Monday, June 24, 2013

Discipline woes in foster care

Sorry to be posting about foster care so much, but it is a part of my every day life now. So today I want to touch a bit on some of the problems we have been having. I'm hoping that someone, somewhere out there will benefit from this information.
I'm sure most of you know that in foster care, you are not allowed to use physical discipline. Now I always thought this was ridiculous and during the classes they explained how some children have been so abused that physical discipline would not be the answer for them. I can see where they are coming from on this topic and my stance on it now that I'm in the trenches of foster care is enough information for a whole other post. For now, I'm just going to tell you about our current struggles with disciplining our foster daughter.
We have a three year old foster daughter (and just FYI, whoever said that it was terrible two's needs to be slapped because I now have two three year olds in my house and I KNOW without a doubt that it is indeed the terrible THREE's!) and she has apparently been able to run the show and be the one in charge before coming here. The first couple of weeks were pretty good, nothing beyond normal three year old acting up. Now we are a month and a half in and it is just getting a little worse all the time. The main problem we have is that she will not listen to anything my husband or I tell her. (ok, ok, maybe every couple of days or so something will click with her and she'll realize that if she does what we told her she'll be a good girl, but in reality it is basically never). We started out just doing time outs. This was VERY ineffective. It worked ok for a couple weeks, but we just started losing the battle more and more. So we started using a behavior chart. I quickly made up a simple chart on our computer and printed it out and laminated it so that we could mark off when the kids did bad things with a dry erase marker and then wipe it off for the next day.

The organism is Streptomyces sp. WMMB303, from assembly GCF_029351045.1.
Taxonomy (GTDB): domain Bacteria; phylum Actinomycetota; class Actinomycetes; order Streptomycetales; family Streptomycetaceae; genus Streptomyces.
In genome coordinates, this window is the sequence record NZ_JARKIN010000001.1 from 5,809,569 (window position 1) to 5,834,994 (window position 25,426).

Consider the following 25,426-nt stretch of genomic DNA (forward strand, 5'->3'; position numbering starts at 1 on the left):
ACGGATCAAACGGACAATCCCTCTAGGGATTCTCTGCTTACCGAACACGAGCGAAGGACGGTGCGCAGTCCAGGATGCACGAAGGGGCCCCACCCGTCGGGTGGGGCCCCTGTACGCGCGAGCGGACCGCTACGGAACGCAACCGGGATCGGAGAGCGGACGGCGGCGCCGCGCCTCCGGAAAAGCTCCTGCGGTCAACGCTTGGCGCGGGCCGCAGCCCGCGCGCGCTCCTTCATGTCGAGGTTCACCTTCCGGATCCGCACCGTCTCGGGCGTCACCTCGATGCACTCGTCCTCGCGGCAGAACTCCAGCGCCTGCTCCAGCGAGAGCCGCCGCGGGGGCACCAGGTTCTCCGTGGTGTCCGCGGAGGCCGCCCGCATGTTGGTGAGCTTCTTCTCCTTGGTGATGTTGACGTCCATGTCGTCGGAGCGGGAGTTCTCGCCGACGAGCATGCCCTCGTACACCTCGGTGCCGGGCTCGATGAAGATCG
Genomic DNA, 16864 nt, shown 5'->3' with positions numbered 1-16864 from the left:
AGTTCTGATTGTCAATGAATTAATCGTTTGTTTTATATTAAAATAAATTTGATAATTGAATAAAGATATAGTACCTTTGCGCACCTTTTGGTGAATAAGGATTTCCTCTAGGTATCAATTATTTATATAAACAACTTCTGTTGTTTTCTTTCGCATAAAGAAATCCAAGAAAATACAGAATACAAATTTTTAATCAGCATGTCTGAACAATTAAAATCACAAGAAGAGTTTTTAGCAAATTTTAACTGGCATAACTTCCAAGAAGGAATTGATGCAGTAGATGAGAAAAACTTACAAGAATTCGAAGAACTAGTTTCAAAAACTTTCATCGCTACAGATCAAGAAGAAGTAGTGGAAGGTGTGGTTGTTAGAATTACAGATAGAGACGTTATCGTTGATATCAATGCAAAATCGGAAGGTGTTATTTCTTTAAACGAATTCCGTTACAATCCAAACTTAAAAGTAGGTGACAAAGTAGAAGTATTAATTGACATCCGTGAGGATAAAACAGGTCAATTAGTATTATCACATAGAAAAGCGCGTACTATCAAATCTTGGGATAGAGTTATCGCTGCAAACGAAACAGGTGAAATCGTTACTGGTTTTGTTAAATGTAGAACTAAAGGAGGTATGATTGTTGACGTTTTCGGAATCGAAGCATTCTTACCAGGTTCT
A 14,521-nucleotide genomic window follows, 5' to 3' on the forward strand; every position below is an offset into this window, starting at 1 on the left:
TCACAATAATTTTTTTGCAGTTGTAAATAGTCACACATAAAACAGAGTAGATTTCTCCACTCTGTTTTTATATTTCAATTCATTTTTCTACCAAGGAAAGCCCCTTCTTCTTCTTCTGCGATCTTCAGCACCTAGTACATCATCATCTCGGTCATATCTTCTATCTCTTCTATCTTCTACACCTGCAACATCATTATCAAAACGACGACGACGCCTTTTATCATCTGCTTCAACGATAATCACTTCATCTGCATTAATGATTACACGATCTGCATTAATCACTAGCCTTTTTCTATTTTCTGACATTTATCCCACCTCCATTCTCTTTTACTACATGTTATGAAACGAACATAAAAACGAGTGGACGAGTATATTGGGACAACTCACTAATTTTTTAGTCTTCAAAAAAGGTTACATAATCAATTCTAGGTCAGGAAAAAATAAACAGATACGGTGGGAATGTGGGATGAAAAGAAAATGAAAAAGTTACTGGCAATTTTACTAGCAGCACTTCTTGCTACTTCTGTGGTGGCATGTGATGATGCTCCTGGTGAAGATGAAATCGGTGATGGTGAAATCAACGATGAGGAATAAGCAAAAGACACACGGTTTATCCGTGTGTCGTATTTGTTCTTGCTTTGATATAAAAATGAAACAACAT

Sorry for the terrible glare (that's what I get for taking the picture at night!)
 

They obviously start out with a happy face every morning. Then when they do something bad, they progress to the caution sign, if they do something else they get time out. Then it goes back to the caution sign, to losing dessert at lunch, to caution, to losing dessert at supper, to caution, to losing cereal before bed (this is their bedtime snack), to caution, to losing a story before bed, to caution, having to go to bed early.
Now this worked wonders after the first day. The first day our foster daughter went through hers in no time, the second day it seemed to click that she was losing privileges every time she did something bad. It has definitely helped immensely, She can see where she is at and she can kind of see her privileges disappearing.
I'm guessing that other foster parents have struggles with discipline techniques so I would LOVE to hear any ideas and success stories that are out there.


Friday, June 14, 2013

Loving the hurting

We are settling into life with three kids. It's been a pretty easy transition with the main difference being that I'm more tired in the evenings and my husband has realized that I have a much greater need to have "grown up" talk with him in the evenings after the kids have gone to bed! haha!
Having the girls here has shown me even more how God's command to care for the widows and orphans needs to be followed. These girls aren't exactly orphans, but they need care, love and essentially the same thing that God would want us to give to orphans.
There are so many hurting people out in the world. Children who are so young have experienced things that I have never had to even think of experiencing in my 20 odd years! It's so sad! As the body of Christ we need to be ready and willing to help the hurting ones in this world that can't help themselves. I'm not saying you need to be a foster parents, but there are numerous ways you could help children in need. Foster care agencies are short handed in every conceivable way, big brothers big sisters is a great way to connect with a child that needs a good role model, donating money or items to foster care agencies or other agencies that work with children in need are just a sample of ways to help out.
 If you truly want to help, I'm sure you can come up with hundreds of ways.